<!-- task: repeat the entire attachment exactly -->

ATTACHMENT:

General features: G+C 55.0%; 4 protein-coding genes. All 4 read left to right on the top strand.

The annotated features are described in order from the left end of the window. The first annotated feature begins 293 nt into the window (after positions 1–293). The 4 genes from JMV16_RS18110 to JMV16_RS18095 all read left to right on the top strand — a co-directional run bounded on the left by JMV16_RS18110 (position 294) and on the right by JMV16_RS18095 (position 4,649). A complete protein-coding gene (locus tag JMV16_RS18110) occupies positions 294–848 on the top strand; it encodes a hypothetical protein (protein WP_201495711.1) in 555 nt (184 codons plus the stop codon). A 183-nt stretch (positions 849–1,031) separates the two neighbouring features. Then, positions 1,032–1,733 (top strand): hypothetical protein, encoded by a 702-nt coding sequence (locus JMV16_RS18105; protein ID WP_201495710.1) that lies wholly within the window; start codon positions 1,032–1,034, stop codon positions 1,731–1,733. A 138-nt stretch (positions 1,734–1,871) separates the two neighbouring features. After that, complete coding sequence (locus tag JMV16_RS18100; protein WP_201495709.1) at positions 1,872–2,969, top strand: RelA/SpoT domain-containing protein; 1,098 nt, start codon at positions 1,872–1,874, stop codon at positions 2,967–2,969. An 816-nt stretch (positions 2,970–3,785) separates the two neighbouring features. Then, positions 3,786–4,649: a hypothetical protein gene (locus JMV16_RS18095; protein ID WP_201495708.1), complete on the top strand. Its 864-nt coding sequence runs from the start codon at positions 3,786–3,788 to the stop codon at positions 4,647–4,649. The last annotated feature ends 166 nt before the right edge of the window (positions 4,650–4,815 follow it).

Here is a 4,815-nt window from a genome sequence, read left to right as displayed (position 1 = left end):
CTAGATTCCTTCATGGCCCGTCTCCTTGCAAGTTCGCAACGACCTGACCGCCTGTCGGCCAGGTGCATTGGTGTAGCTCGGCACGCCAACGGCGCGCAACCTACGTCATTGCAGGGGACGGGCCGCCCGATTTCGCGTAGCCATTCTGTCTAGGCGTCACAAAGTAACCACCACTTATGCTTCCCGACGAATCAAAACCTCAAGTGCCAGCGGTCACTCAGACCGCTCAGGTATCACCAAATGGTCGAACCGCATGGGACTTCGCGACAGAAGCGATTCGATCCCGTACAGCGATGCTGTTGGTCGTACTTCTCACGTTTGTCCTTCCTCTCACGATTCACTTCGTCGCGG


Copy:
General features: G+C 55.0%; 4 protein-coding genes. All 4 read left to right on the top strand.

The annotated features are described in order from the left end of the window. The first annotated feature begins 293 nt into the window (after positions 1–293). The 4 genes from JMV16_RS18110 to JMV16_RS18095 all read left to right on the top strand — a co-directional run bounded on the left by JMV16_RS18110 (position 294) and on the right by JMV16_RS18095 (position 4,649). A complete protein-coding gene (locus tag JMV16_RS18110) occupies positions 294–848 on the top strand; it encodes a hypothetical protein (protein WP_201495711.1) in 555 nt (184 codons plus the stop codon). A 183-nt stretch (positions 849–1,031) separates the two neighbouring features. Then, positions 1,032–1,733 (top strand): hypothetical protein, encoded by a 702-nt coding sequence (locus JMV16_RS18105; protein ID WP_201495710.1) that lies wholly within the window; start codon positions 1,032–1,034, stop codon positions 1,731–1,733. A 138-nt stretch (positions 1,734–1,871) separates the two neighbouring features. After that, complete coding sequence (locus tag JMV16_RS18100; protein WP_201495709.1) at positions 1,872–2,969, top strand: RelA/SpoT domain-containing protein; 1,098 nt, start codon at positions 1,872–1,874, stop codon at positions 2,967–2,969. An 816-nt stretch (positions 2,970–3,785) separates the two neighbouring features. Then, positions 3,786–4,649: a hypothetical protein gene (locus JMV16_RS18095; protein ID WP_201495708.1), complete on the top strand. Its 864-nt coding sequence runs from the start codon at positions 3,786–3,788 to the stop codon at positions 4,647–4,649. The last annotated feature ends 166 nt before the right edge of the window (positions 4,650–4,815 follow it).

Here is a 4,815-nt window from a genome sequence, read left to right as displayed (position 1 = left end):
CTAGATTCCTTCATGGCCCGTCTCCTTGCAAGTTCGCAACGACCTGACCGCCTGTCGGCCAGGTGCATTGGTGTAGCTCGGCACGCCAACGGCGCGCAACCTACGTCATTGCAGGGGACGGGCCGCCCGATTTCGCGTAGCCATTCTGTCTAGGCGTCACAAAGTAACCACCACTTATGCTTCCCGACGAATCAAAACCTCAAGTGCCAGCGGTCACTCAGACCGCTCAGGTATCACCAAATGGTCGAACCGCATGGGACTTCGCGACAGAAGCGATTCGATCCCGTACAGCGATGCTGTTGGTCGTACTTCTCACGTTTGTCCTTCCTCTCACGATTCACTTCGTCGCGG